Research beyond borders


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Multinational and multicultural collaboration

Professor Jon Rogers, Chair of Creative Technology of the Duncan of Jordanstone College of Art at the University of Dundee contributes this short blog post about his motivations for working collaboratively and internationally ahead of UnBox 2014.

unbox_nightlifeResearch in The Arts is in an incredibly interesting place. A place that confidently owns its research processes through, and by, practice in a multinational and multicultural world.  Internally we are challenging notions of scholarship to include research knowledge embedded within artefacts, paintings, films,  photographs and performances.  We are able to look beyond the formal traditions of paper-based scholarship in a way that acts as a beacon from the future of what it means to be an academic. In early February a Guardian article argued that were Peter Higgs (#nobelprize  #godparticle)  to attempt to repeat his speculative research in todays ‘publish or perish’ environment then he simply wouldn’t have been able to.  This may very well be true for our colleagues in physics, but I for one was proud to have submitted two object-based REF returns. One, an exhibition that included a life-size laser-etched statue of a urban-grime rapper from Preston; the other an experimental newspaper that physically connected people to the internet through capacitive touch. 

It was during London Design Festival, where my two REF returns were taking shape in the embodiment of knowledge through practice, that Justin Marshal (Falmouth University) and I met with a visiting group of designers and cultural leaders from India who were on a British Council funded exploration of UK design.  Babitha George, from the creative agency Quicksand and Aanchal Sodhani were two of the members of the group who were looking for people to connect with for the Unbox Festival in 2013.

I’d met Justin at the exhibition at 100% and I had loved the Bespoke project and we’d definitely would be interested in supporting something in India. If the dates for NID could be worked out in a way that you can coincide it with UNBOX, it would be great to have Jon here and discuss plans. Keep us informed!”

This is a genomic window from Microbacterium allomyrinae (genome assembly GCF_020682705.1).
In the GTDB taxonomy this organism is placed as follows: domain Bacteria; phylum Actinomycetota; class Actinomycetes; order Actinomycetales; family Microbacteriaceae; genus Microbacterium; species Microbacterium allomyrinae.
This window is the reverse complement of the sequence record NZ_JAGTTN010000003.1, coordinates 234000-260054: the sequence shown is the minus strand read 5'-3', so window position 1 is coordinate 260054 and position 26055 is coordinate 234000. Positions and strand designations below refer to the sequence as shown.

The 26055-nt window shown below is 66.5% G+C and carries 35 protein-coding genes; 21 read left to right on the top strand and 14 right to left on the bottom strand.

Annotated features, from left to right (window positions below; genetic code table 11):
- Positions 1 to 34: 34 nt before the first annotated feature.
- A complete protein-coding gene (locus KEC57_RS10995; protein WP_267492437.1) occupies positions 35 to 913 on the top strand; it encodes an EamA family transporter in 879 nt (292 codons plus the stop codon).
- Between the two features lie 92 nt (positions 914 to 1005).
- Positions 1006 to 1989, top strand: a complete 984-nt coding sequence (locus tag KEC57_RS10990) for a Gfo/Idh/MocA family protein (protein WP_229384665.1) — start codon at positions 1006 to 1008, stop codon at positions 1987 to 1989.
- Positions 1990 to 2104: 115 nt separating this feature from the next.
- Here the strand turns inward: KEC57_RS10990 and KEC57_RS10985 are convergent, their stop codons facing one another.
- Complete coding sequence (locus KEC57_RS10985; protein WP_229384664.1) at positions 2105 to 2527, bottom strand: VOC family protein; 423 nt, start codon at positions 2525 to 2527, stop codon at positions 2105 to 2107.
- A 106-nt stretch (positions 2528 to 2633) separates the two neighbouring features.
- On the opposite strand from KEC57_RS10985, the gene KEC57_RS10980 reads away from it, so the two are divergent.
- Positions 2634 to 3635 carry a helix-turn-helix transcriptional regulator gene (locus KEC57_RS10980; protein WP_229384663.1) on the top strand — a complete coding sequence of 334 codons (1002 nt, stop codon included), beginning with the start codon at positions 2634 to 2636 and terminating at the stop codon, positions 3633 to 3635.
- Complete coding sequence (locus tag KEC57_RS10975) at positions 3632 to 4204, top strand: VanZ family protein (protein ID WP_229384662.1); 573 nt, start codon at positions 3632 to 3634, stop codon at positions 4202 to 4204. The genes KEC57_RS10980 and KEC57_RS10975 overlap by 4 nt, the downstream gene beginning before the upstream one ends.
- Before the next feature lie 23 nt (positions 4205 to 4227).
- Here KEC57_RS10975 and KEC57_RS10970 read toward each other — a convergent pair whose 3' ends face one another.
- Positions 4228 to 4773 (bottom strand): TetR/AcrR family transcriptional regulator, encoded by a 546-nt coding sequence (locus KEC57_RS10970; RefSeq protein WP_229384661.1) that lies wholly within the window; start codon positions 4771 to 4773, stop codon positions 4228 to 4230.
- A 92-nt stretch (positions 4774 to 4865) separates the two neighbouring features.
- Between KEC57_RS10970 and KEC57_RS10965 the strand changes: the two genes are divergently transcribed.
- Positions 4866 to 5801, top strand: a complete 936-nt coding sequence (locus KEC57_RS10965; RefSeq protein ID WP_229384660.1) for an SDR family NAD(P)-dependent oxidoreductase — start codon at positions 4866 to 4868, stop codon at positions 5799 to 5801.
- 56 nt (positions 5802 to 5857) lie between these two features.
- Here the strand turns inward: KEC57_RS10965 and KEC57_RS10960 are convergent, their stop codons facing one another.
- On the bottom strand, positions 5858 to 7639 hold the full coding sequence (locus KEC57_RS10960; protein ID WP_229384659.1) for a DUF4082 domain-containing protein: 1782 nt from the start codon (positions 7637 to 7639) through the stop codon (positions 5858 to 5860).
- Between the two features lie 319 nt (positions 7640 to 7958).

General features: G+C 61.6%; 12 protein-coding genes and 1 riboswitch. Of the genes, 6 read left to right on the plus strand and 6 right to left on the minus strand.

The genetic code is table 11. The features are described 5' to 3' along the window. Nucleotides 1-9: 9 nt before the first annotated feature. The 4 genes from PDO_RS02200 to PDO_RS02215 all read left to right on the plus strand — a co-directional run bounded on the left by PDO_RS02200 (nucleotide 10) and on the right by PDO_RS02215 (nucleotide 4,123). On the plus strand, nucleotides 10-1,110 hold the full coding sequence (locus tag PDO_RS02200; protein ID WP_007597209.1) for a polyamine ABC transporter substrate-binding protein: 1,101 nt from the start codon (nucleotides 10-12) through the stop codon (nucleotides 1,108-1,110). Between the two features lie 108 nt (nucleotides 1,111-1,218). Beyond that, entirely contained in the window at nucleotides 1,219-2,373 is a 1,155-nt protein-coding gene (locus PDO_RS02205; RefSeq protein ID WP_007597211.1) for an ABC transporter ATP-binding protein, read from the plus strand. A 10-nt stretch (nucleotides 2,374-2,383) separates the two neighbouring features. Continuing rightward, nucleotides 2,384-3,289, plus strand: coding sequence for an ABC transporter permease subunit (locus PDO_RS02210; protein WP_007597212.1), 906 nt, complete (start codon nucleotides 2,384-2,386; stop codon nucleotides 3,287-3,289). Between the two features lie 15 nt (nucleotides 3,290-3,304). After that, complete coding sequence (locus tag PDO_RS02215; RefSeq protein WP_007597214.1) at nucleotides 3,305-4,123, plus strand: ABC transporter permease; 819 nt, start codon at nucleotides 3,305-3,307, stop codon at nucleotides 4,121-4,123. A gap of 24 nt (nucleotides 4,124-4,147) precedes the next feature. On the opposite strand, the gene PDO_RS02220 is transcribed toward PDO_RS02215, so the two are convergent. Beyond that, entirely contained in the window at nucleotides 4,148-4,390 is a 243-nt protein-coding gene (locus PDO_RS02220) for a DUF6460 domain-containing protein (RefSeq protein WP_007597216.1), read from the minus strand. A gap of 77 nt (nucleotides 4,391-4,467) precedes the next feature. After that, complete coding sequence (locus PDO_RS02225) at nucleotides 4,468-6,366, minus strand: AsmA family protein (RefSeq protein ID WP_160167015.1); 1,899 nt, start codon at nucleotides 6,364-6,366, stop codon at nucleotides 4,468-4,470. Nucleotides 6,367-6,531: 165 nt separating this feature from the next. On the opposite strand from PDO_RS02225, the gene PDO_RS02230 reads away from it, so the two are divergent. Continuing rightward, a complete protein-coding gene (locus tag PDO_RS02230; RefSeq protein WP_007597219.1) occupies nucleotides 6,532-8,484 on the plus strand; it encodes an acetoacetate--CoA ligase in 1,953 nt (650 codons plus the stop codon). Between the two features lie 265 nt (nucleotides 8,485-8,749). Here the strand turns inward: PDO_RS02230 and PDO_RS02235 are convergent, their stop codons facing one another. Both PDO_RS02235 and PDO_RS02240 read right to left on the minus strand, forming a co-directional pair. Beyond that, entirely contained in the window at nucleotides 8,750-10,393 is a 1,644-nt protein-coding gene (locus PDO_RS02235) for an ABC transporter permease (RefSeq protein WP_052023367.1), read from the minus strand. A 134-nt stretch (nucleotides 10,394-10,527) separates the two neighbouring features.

unbox_viewpointAnd who wouldn’t want to work with people who send such inviting emails!   What followed was a wonderful inspiring week-long project based on the Bespoke Project, where Justin and I, along with two Bespoke colleagues Paul Egglestone and David Frohlich, delivered a series of workshops connecting Insight Journalism to social design challenges in Delhi. And what a festival. The blurring of local and global practices, with academic and industry approaches, was refreshing, inspiring and intellectually robust. Talks by John Thackara were mingled with workshops on the future of the museum; craft workshops with branding by smell; classical Indian music with German techno.  I’ve not been treated so well as a participant on every possible scale of measuring an event. I left inspired and with a refreshed belief that the very best research takes place outwith our cherished publications.   It is with delight that I have been invited back as a mentor for this year’s Unbox Festival Labs – a two week event that hopes to:

 “…catalyze cross-disciplinary projects built on collaborations and dialogue, through an immersive, hands-on lab experience over 10 days, around the broad theme of ‘Future Cities’.

unbox_stageThe Lab is being hosted by the world-renowned National Institute of Design in Ahmedabad where I am currently running a research workshop on physical data India. While here I’m  scoping people and places that our Lab participants might connect to when they arrive on Monday.

And don’t worry if you’ve missed out on the Unbox Lab Fellowships, Unbox Festival will be returning in October 2014 and let’s chat over a chai and see what the future looks like for UK research connecting with the very best of India.